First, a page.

I’ve written before about the gravestones of two dogs buried on the Nevis property. In that post, I talked about clipping away the vegetation (mostly raspberry bushes) to keep the path to the stones clear.
Since I wrote that post, I’ve visited the gravestones every year in May. The task has become harder each year. Raspberry bushes are hardy and aggressive plants. Clipping them down to their roots only delays their growth. Every year there are more of them to clip down.
This year, the fallen tree that I used to climb over to get to the site has become rotten and dangerous. Also, there are now piles of entwined twigs, branches, and other debris that have piled up against the side of the log, making it even more hazardous to approach. I suspect that the origin of these piles were the discarded raspberry bushes I clipped last year.
I cleared out a path as best I could. It was hard work. I suspect I’m fighting a losing battle. There’s more vegetation to clip each year, old trees branches fall to block the path, the earth next to the stones is piling over them (or the stones are sinking), the markings on the stones themselves are becoming harder to read.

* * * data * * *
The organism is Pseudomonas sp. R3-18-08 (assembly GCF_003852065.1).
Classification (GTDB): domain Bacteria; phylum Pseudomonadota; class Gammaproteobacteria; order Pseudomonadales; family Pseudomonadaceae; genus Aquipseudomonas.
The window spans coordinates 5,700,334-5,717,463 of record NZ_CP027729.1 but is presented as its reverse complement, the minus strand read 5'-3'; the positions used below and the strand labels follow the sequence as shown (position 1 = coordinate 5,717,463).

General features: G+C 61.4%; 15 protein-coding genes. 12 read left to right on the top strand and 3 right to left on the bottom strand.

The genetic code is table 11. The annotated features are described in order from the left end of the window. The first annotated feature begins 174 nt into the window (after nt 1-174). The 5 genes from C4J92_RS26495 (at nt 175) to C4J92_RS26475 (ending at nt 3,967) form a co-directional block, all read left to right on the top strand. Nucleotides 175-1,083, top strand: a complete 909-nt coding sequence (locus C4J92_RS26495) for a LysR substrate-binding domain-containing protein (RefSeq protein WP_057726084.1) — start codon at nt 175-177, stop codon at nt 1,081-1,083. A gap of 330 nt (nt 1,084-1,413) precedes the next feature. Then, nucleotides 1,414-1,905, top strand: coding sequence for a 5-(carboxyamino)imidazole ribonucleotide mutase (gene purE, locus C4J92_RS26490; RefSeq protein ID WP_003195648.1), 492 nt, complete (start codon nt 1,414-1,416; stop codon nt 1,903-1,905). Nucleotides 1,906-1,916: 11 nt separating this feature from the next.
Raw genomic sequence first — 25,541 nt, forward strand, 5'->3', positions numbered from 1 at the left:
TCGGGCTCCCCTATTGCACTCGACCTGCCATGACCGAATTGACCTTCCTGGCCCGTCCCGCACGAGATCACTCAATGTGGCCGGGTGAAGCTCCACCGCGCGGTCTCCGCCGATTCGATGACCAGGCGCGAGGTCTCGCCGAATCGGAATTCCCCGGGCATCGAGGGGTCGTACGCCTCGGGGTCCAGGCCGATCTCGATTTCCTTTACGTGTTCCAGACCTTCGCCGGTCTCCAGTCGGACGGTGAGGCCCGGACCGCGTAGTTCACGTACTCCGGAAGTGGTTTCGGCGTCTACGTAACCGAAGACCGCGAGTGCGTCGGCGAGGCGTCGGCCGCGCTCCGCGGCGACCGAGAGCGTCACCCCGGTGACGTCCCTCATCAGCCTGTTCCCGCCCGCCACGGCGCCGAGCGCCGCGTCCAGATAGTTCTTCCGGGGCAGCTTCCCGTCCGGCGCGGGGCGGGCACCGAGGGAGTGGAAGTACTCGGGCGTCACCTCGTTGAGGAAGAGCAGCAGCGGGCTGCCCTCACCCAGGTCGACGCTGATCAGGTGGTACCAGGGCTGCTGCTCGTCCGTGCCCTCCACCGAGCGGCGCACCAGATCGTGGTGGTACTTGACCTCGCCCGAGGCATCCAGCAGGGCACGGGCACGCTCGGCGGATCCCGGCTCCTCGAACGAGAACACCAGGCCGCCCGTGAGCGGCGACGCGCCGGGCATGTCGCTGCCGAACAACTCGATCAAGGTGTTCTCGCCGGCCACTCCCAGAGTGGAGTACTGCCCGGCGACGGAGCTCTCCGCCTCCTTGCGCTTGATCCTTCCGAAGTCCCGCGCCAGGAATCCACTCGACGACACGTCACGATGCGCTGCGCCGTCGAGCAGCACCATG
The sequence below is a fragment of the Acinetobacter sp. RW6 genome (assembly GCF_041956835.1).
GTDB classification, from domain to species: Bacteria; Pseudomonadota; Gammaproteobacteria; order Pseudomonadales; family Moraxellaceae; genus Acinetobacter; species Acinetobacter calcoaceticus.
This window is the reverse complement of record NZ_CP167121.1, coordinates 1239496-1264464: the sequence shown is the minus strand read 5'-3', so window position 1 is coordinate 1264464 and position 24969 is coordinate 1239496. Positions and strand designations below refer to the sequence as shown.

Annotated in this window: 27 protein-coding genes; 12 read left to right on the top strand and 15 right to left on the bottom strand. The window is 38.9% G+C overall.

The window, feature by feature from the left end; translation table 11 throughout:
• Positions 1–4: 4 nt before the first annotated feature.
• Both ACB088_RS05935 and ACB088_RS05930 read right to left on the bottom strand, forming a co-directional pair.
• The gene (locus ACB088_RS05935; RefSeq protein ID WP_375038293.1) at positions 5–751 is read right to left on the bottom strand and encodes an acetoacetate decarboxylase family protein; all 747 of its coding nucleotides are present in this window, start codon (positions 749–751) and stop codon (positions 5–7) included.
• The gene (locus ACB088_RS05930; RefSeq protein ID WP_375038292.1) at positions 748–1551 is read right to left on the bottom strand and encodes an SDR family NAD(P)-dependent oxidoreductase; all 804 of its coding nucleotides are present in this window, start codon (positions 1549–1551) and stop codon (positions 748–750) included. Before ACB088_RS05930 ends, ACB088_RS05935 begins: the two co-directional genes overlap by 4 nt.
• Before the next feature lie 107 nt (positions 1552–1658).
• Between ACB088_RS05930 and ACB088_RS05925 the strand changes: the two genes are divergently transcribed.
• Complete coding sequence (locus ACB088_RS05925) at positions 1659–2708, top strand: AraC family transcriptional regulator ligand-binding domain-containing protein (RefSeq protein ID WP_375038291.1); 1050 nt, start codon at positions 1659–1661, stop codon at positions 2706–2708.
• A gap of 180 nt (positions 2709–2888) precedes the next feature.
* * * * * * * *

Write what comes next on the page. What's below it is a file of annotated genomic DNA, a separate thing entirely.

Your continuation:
In the battle of man vs. nature, man must lose eventually.
I keep hoping that the Nevis grounds crew will clean out the area so their automatic mowers can reach the site and keep the bushes down. I’ve put in a request, but they’ve got many other things to do.
Until then, I’ll try to keep the area clear as long my health and energy holds out. I know it’s silly; I’m the only one who cares about a pairs of dogs who died in 1889. As I said before, by keeping the path to the stones clear, I keep alive the memory that they were loved just a little longer.